Hmm, there are also some archive Dreadnought parts in there I could use. I wonder if I could strip those two cap pieces off of there without ruining the model? Ehhh, probably not. As you can tell, bases larger than the BT hex base were a little hard to come by back then, at least for me, and there were no online bits sellers, so getting them was more of a neat trick. 






Lastly, this GM (which stands for Gundam Mass-production). He owes more to Gundam F91's Heavy Gun than he does the standard GM, but either way, the GM's were cannon-fodder, and almost routinely got blown away in large numbers in the series. I'd like to think the heavier armor and over-the-shoulder cannon make him a bit more survivable, but in the Gundam universe something big an devastating almost always comes along to exterminate the rank and file in large numbers. If you're the love interest of the main character, that's usually a death sentence, too. 


Next time, villains. 



Thursday, April 14, 2011

Mecha Month: LED Mirage


I'd always loved the tall, graceful designs of Five Star Stories. Unfortunately, the Mortar Hedds, as they were known, were only in garage kit form for the longest time, and prohibitively expensive (as in, they stood around 3 feet high and cost over $700). So, when I found this mini in a hobby store, around 1993-94, I scooped him up immediately. I'm sure he was part of a series, but I've never, ever, seen any of the others, so this one is a rather rare bird indeed. He's barely taller than a Space Marine. 




The actual backpack and cannon assembly were sold as separate upgrade parts, and the entire thing is a weighty little wad of metal. That piece on the end of the cannon was nearly impossible to attach and fell off all the time. Recently I made use of my smallest drill bit (which, while hair-thin, still barely fit) and pinned the damn thing in place. 




Since the Japanese seem to eschew small miniatures in favor of plastic and resin kits (from what I've seen), that makes finding a model like this (or of any mecha, really) doubly rare. I'd always held out hope for finding a Knight of Gold, but oh well.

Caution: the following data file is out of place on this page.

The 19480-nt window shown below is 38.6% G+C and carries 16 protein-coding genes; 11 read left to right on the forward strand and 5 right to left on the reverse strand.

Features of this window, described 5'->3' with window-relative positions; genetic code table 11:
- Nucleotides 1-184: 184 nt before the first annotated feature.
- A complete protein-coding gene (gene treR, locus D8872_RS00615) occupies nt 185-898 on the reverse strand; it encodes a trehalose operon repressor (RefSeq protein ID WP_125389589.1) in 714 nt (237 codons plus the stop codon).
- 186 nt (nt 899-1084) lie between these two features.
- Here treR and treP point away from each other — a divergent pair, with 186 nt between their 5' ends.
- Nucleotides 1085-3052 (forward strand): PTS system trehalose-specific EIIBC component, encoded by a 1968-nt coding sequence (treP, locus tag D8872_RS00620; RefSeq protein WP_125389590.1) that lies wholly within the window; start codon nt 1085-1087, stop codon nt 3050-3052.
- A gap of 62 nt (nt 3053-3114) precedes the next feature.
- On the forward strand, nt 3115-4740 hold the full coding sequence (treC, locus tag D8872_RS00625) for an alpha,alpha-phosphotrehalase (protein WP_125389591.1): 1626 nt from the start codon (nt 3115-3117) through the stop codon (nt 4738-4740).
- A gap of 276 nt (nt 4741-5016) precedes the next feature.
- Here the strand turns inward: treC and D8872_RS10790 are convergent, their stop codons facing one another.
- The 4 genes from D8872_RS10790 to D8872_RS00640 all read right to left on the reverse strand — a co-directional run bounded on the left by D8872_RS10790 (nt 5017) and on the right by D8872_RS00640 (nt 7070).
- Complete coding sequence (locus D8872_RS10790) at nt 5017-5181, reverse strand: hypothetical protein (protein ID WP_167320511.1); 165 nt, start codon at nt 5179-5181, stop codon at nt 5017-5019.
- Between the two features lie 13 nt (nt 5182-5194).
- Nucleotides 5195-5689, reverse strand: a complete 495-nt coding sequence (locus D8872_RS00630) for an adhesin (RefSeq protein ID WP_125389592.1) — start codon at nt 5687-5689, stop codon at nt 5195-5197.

As you might've guessed, my computer's back with a new hard drive and logic board gratis from Apple, so now the updates will be coming fast and furious. Unfortunately I had backed up after processing photos a day before it crashed, so the photos of my Talos and DE jetbike/Venom converions are lost. I'll be playing some 40k with that client this weekend, though, so the Dark Poofs may yet return. This month, though, is for walking war machines, so you might not see them for a while anyway ;)



Monday, April 11, 2011

Hardware failure...

Seems my faithful MacBook Pro has seen fit to have motherboard issues this week, so it might be a while before the next post. On the one hand, this leaves more time to work on Anubis. So, my gateway to the Internet is an iPhone, which has already resulted on my hitting the wrong button on numerous occasions (sorry James S). Hopefully the techpriests at Apple will have the ole' cogitator up and working soon...

Tuesday, April 5, 2011

Mecha Month Begins: Knight Warden Titan


At long last, the Knight Warden is finished, and  I can clear the decks for other projects (including another artculated ZOE model). Unlike the Warhound before him, he got off to a pretty rough start. That head was totally unlike the one pictured until the last minute, and the hips took about a month to finalize, mostly because the toy it was based on was pre-posed with one leg extended. Also, it was only after everything was glued and set that I realized the carapace armor plates should overlap heading the other way. Oh well.